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Lone Wolf and Cub: Sword of Vengeance

One of the epic sagas of Japanese cinema begins here…

The story of Ogami Itto begins with him already ostracized from the palace, renting his and his infant son’s “services” in the street. His actual story is revealed through a series of flashbacks. Ogami Itto used to be the executioner to the shogun, one of the highest and most hated positions in the country. However, the “underground arm” of the Yagyu headed by Yagyu Retsudo plots against him, in order to place a man under their control, in his stead. In their efforts, they have his wife slain by ninjas, and manage to frame Itto, with false accusations about him overusing his authority. However, the executioner manages to escape from their trap along with his son, after killing a number of their men. As he is hunted by the Yagyu with his reputation shattered, he also gains notoriety for fight against them. In this episode, he is approached by a chamberlain, who tasks him with killing a rival and his henchmen. Itto’s search leads him to hot-spring village, where his target and his men have hired a band of ronins.

Kenji Misumi directs a film that wonderfully combines artistry with exploitation elements. Regarding the first aspect, the depiction of the era is highly realistic, both in the palace, where particularly the samurai costumes are a true work of art, and in the tragic circumstances that were tormenting “ordinary people” during the Edo period. Chikashi Makiura does a great job in the cinematography department while Toshio Taniguchi presents the various flashbacks in a way that causes no confusion at all. All of these aspects find their apogee in three scenes. The first one occurs with the initial duel between Itto and the Yagyu clan, which takes place, for the most part, in a river, highlighting both the surroundings and Eiichi Kusumoto’s action choreography. The second sequence occurs in the ending of the film, in the battle between Itto and the rival chamberlain’s men. The third one stands a bit apart, since there is no fight involved. I refer to the scene where Itto demands from his baby son, Daigoro, to choose between the sword and the ball, in a decision that defines both their futures. The agony and the overall setting of the scene also highlight Misumi’s direction, in one of the trademark scenes of the samurai genre.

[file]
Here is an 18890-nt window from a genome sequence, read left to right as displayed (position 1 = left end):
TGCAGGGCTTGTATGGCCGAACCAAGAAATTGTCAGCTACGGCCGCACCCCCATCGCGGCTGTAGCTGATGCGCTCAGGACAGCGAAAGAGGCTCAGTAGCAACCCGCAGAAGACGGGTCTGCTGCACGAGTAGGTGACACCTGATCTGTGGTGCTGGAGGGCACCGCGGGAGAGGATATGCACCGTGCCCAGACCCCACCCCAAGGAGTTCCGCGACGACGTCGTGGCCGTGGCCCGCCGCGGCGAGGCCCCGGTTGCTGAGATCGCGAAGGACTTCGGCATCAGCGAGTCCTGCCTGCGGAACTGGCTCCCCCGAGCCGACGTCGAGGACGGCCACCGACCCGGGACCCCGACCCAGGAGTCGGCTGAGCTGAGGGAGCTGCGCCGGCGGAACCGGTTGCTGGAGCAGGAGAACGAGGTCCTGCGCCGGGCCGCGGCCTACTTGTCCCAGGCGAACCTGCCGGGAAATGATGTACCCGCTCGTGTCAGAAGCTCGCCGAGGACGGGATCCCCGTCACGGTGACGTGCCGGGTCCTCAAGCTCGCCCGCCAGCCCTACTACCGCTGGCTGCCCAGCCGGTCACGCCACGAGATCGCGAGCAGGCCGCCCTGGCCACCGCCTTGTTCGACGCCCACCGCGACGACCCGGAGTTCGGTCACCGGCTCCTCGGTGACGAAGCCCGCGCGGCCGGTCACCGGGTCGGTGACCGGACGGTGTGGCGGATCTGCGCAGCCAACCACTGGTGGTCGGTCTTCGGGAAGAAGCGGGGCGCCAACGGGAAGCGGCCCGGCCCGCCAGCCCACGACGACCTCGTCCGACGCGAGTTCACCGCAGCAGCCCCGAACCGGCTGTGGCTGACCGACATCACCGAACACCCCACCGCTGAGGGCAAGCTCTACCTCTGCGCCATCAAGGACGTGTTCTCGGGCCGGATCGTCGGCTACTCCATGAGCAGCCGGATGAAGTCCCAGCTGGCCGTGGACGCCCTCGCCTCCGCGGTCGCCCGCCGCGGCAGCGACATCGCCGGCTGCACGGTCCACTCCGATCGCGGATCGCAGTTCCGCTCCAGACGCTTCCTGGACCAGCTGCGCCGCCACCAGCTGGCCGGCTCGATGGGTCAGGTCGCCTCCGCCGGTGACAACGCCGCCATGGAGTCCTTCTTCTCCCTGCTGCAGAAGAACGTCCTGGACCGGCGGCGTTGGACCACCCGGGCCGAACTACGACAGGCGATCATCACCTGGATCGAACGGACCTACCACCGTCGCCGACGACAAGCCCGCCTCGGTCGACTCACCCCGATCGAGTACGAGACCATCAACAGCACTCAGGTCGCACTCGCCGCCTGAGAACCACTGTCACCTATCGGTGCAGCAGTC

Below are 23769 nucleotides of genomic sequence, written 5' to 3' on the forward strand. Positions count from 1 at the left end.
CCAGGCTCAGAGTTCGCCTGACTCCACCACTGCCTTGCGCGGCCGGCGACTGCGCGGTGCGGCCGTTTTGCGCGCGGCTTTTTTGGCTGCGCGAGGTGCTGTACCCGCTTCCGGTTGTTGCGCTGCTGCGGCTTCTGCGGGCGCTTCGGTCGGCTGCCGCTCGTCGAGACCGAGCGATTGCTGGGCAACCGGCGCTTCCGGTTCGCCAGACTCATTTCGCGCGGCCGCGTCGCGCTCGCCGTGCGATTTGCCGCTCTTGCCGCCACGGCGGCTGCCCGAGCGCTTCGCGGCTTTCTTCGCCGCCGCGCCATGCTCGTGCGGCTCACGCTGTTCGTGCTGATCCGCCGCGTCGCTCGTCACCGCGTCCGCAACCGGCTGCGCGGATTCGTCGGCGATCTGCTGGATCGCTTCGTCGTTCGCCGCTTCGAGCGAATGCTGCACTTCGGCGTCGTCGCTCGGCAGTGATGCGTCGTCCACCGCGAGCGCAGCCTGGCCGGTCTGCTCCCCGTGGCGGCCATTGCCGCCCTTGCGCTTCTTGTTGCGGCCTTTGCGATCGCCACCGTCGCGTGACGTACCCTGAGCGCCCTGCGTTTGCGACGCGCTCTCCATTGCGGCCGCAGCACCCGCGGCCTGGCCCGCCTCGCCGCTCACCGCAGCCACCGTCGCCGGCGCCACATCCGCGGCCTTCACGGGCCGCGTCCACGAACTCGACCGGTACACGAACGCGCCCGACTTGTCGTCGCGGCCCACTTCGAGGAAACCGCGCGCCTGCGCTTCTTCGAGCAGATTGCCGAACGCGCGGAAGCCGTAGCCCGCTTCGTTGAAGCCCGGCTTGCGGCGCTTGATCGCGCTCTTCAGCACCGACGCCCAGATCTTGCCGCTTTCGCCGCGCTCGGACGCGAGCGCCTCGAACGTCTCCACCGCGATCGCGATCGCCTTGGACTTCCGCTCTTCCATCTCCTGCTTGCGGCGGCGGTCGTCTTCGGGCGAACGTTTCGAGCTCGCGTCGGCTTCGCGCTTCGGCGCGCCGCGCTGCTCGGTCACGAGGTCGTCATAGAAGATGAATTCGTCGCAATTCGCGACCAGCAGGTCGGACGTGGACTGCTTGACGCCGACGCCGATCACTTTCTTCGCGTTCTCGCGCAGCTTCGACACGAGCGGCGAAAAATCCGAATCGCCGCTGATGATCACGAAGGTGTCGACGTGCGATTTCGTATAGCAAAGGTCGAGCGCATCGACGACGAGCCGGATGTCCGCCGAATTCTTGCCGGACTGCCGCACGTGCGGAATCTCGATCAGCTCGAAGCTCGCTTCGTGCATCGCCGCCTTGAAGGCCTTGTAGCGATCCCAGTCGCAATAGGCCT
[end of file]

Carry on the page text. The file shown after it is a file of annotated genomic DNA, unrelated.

The exploitation element is also quite obvious, since violence seems to be everywhere in Itto’s world, and its depiction is quite graphic, with the maiming and the splattered blood being quite common in all of the action scenes. Furthermore, Misumi did not shy away from nudity, as most of the women appearing in the film end up naked in some point, and occasionally raped. There is even a sex scene between Itto and a prostitute, again in exploitation fashion, since the two of them are forced to have sex in front of the ronins’ eyes.

Tomisaburo Wakayama makes a spectacular Ogami Itto, as he plays his role with the restrained artistry of a kabuki actor (he uses to be a kabuki actor after role). His strict persona is defined by his visage, with his eyes communicating a number of sentiments and statuses, as in the scene where his look forces Daigoro to suckle a crazy woman’s breast, or in the scenes where he is about to attack. His stentorian voice also gives Itto an added level of respect. On the other hand, Yunosuke Ito plays Yagyu Retsudo with a distinct hyperbole, which highlights the fact that his character is equally evil, cunning, and crazy.

Sword of Vengeance is a masterpiece of the genre and a very entertaining film.

Lone Wolf and Cub: Sword of Vengeance is released as part of the Criterion Collection Lone Wolf and Cub Collector’s Box Set on UK Blu-ray, which includes all six films plus Shogun Assassin, a 1980 English-dubbed reedit of the first two films, and many other extras.

About the author

Panos KotzathanasisPanos Kotzathanasis Panos Kotzathanasis
Panos has been a fan of of Chinese kung fu and Japanese samurai movies since childhood, cultivating his love during his adolescence to extend to the whole of SE Asia. Currently he writes for a number of sites regarding Asian cinema and also does some content writing. You can follow him on Facebook or Twitter. More »
Read all posts by Panos Kotzathanasis

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